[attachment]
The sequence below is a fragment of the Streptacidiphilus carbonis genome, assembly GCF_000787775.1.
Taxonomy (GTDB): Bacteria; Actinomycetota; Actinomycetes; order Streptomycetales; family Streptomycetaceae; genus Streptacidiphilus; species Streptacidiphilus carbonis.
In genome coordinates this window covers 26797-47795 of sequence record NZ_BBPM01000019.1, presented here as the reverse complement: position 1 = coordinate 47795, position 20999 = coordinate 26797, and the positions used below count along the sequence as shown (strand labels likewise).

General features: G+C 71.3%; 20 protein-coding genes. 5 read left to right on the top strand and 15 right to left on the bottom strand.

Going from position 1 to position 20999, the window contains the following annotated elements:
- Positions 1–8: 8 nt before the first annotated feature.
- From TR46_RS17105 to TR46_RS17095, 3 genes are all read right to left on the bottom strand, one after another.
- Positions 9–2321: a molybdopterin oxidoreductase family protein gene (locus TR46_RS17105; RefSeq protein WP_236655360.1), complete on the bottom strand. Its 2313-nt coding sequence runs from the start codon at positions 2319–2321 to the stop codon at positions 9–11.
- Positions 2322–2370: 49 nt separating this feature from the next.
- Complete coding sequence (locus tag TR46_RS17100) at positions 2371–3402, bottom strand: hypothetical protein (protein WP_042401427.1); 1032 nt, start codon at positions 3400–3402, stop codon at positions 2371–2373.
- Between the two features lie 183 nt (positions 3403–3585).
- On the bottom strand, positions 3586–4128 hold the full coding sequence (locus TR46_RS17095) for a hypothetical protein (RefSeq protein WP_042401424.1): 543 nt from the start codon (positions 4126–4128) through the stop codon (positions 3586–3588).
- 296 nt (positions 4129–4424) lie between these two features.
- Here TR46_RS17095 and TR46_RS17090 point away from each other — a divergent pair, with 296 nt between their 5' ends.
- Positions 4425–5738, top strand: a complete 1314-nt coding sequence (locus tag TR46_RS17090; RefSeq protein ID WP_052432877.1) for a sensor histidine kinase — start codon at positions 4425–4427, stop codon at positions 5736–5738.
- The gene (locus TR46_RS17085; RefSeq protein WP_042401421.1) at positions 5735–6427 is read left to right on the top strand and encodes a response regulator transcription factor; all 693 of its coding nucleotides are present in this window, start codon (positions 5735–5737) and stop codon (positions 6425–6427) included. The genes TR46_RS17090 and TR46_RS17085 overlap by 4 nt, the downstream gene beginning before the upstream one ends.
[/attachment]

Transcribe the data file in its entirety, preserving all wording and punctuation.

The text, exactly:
The sequence below is a fragment of the Streptacidiphilus carbonis genome, assembly GCF_000787775.1.
Taxonomy (GTDB): Bacteria; Actinomycetota; Actinomycetes; order Streptomycetales; family Streptomycetaceae; genus Streptacidiphilus; species Streptacidiphilus carbonis.
In genome coordinates this window covers 26797-47795 of sequence record NZ_BBPM01000019.1, presented here as the reverse complement: position 1 = coordinate 47795, position 20999 = coordinate 26797, and the positions used below count along the sequence as shown (strand labels likewise).

General features: G+C 71.3%; 20 protein-coding genes. 5 read left to right on the top strand and 15 right to left on the bottom strand.

Going from position 1 to position 20999, the window contains the following annotated elements:
- Positions 1–8: 8 nt before the first annotated feature.
- From TR46_RS17105 to TR46_RS17095, 3 genes are all read right to left on the bottom strand, one after another.
- Positions 9–2321: a molybdopterin oxidoreductase family protein gene (locus TR46_RS17105; RefSeq protein WP_236655360.1), complete on the bottom strand. Its 2313-nt coding sequence runs from the start codon at positions 2319–2321 to the stop codon at positions 9–11.
- Positions 2322–2370: 49 nt separating this feature from the next.
- Complete coding sequence (locus tag TR46_RS17100) at positions 2371–3402, bottom strand: hypothetical protein (protein WP_042401427.1); 1032 nt, start codon at positions 3400–3402, stop codon at positions 2371–2373.
- Between the two features lie 183 nt (positions 3403–3585).
- On the bottom strand, positions 3586–4128 hold the full coding sequence (locus TR46_RS17095) for a hypothetical protein (RefSeq protein WP_042401424.1): 543 nt from the start codon (positions 4126–4128) through the stop codon (positions 3586–3588).
- 296 nt (positions 4129–4424) lie between these two features.
- Here TR46_RS17095 and TR46_RS17090 point away from each other — a divergent pair, with 296 nt between their 5' ends.
- Positions 4425–5738, top strand: a complete 1314-nt coding sequence (locus tag TR46_RS17090; RefSeq protein ID WP_052432877.1) for a sensor histidine kinase — start codon at positions 4425–4427, stop codon at positions 5736–5738.
- The gene (locus TR46_RS17085; RefSeq protein WP_042401421.1) at positions 5735–6427 is read left to right on the top strand and encodes a response regulator transcription factor; all 693 of its coding nucleotides are present in this window, start codon (positions 5735–5737) and stop codon (positions 6425–6427) included. The genes TR46_RS17090 and TR46_RS17085 overlap by 4 nt, the downstream gene beginning before the upstream one ends.